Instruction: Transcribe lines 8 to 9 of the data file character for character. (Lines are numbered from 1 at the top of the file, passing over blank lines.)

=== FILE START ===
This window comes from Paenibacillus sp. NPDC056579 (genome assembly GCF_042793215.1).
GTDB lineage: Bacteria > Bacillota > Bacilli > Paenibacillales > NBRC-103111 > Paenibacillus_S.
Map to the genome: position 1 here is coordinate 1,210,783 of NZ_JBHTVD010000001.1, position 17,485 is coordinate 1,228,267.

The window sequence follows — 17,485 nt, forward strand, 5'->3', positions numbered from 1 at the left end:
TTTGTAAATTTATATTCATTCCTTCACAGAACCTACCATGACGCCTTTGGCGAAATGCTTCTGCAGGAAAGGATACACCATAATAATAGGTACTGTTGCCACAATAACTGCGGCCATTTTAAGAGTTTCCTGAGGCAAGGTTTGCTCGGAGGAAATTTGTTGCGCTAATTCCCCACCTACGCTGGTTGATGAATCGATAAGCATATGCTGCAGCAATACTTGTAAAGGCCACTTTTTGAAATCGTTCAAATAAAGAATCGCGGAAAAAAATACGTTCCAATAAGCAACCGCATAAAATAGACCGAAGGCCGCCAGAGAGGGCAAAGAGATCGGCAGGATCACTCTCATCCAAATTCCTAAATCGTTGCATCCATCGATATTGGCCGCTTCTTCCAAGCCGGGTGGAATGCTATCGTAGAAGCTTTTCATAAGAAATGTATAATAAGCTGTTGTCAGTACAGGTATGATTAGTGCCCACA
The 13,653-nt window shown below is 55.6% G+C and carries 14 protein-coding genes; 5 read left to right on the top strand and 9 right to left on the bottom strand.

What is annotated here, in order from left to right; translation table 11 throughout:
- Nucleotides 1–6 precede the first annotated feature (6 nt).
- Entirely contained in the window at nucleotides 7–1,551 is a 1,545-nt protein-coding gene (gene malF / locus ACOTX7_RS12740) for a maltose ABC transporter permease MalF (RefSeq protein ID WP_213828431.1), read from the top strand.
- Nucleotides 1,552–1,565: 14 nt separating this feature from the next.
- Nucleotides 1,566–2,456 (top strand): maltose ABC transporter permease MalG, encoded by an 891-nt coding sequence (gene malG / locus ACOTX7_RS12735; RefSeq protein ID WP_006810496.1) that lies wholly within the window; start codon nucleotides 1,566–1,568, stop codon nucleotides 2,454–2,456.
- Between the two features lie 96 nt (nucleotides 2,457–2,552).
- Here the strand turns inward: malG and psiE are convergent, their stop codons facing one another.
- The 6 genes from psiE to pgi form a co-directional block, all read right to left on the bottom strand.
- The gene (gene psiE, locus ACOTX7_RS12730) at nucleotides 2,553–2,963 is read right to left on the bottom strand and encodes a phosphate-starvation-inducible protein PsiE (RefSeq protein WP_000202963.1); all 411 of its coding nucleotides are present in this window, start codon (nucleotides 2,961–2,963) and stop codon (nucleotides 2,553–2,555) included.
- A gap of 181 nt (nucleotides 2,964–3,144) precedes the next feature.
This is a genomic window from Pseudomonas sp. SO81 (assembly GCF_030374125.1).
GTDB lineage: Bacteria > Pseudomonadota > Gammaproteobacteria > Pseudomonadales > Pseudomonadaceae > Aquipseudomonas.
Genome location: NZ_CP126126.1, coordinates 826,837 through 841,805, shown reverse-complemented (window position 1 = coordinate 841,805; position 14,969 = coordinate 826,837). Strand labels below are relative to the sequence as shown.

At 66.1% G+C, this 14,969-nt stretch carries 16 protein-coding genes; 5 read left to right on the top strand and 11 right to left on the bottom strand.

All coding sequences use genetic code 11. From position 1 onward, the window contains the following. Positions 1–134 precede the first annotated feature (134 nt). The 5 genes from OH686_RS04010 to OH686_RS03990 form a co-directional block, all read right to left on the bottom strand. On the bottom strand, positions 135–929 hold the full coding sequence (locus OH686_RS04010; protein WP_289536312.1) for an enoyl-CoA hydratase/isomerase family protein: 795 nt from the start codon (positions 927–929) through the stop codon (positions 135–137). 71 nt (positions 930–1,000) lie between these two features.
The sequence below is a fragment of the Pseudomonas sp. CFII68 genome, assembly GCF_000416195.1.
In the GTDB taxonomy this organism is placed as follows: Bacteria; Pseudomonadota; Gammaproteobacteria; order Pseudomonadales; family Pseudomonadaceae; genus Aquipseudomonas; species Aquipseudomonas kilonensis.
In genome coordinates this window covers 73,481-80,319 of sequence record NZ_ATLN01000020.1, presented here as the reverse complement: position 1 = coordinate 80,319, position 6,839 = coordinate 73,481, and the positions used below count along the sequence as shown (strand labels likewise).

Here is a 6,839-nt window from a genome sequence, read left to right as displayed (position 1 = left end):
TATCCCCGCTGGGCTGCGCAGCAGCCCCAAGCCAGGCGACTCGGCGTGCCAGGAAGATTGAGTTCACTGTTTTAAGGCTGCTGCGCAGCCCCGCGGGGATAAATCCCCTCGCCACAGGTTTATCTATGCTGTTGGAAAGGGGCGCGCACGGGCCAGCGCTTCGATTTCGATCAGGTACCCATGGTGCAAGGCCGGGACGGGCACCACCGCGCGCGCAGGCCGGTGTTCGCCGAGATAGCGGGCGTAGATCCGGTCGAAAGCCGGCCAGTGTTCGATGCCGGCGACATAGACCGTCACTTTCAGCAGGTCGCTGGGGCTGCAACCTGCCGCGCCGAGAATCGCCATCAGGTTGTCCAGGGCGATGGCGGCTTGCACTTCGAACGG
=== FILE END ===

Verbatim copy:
- Nucleotides 1–6 precede the first annotated feature (6 nt).
- Entirely contained in the window at nucleotides 7–1,551 is a 1,545-nt protein-coding gene (gene malF / locus ACOTX7_RS12740) for a maltose ABC transporter permease MalF (RefSeq protein ID WP_213828431.1), read from the top strand.